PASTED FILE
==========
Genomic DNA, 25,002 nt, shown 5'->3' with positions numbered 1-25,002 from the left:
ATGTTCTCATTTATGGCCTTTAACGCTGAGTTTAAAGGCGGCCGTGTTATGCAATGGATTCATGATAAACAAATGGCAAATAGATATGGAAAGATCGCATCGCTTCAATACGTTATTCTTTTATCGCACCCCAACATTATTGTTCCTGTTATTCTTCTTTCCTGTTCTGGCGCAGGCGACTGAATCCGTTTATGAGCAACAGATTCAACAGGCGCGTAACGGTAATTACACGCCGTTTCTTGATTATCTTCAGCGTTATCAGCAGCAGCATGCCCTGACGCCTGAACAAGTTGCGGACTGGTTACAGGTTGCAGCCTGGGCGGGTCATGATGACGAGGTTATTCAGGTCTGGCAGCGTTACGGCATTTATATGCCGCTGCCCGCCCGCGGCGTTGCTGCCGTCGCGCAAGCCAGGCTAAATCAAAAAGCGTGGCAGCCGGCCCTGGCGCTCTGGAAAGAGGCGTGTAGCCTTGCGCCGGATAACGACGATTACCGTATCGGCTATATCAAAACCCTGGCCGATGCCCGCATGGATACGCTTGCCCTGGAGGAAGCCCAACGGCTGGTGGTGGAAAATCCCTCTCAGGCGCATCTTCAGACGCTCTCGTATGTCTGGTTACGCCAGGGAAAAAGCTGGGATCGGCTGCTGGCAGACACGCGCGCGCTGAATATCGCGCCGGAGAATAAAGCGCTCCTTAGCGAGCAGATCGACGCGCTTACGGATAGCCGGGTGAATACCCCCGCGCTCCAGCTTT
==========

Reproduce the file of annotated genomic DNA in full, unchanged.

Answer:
Genomic DNA, 25,002 nt, shown 5'->3' with positions numbered 1-25,002 from the left:
ATGTTCTCATTTATGGCCTTTAACGCTGAGTTTAAAGGCGGCCGTGTTATGCAATGGATTCATGATAAACAAATGGCAAATAGATATGGAAAGATCGCATCGCTTCAATACGTTATTCTTTTATCGCACCCCAACATTATTGTTCCTGTTATTCTTCTTTCCTGTTCTGGCGCAGGCGACTGAATCCGTTTATGAGCAACAGATTCAACAGGCGCGTAACGGTAATTACACGCCGTTTCTTGATTATCTTCAGCGTTATCAGCAGCAGCATGCCCTGACGCCTGAACAAGTTGCGGACTGGTTACAGGTTGCAGCCTGGGCGGGTCATGATGACGAGGTTATTCAGGTCTGGCAGCGTTACGGCATTTATATGCCGCTGCCCGCCCGCGGCGTTGCTGCCGTCGCGCAAGCCAGGCTAAATCAAAAAGCGTGGCAGCCGGCCCTGGCGCTCTGGAAAGAGGCGTGTAGCCTTGCGCCGGATAACGACGATTACCGTATCGGCTATATCAAAACCCTGGCCGATGCCCGCATGGATACGCTTGCCCTGGAGGAAGCCCAACGGCTGGTGGTGGAAAATCCCTCTCAGGCGCATCTTCAGACGCTCTCGTATGTCTGGTTACGCCAGGGAAAAAGCTGGGATCGGCTGCTGGCAGACACGCGCGCGCTGAATATCGCGCCGGAGAATAAAGCGCTCCTTAGCGAGCAGATCGACGCGCTTACGGATAGCCGGGTGAATACCCCCGCGCTCCAGCTTT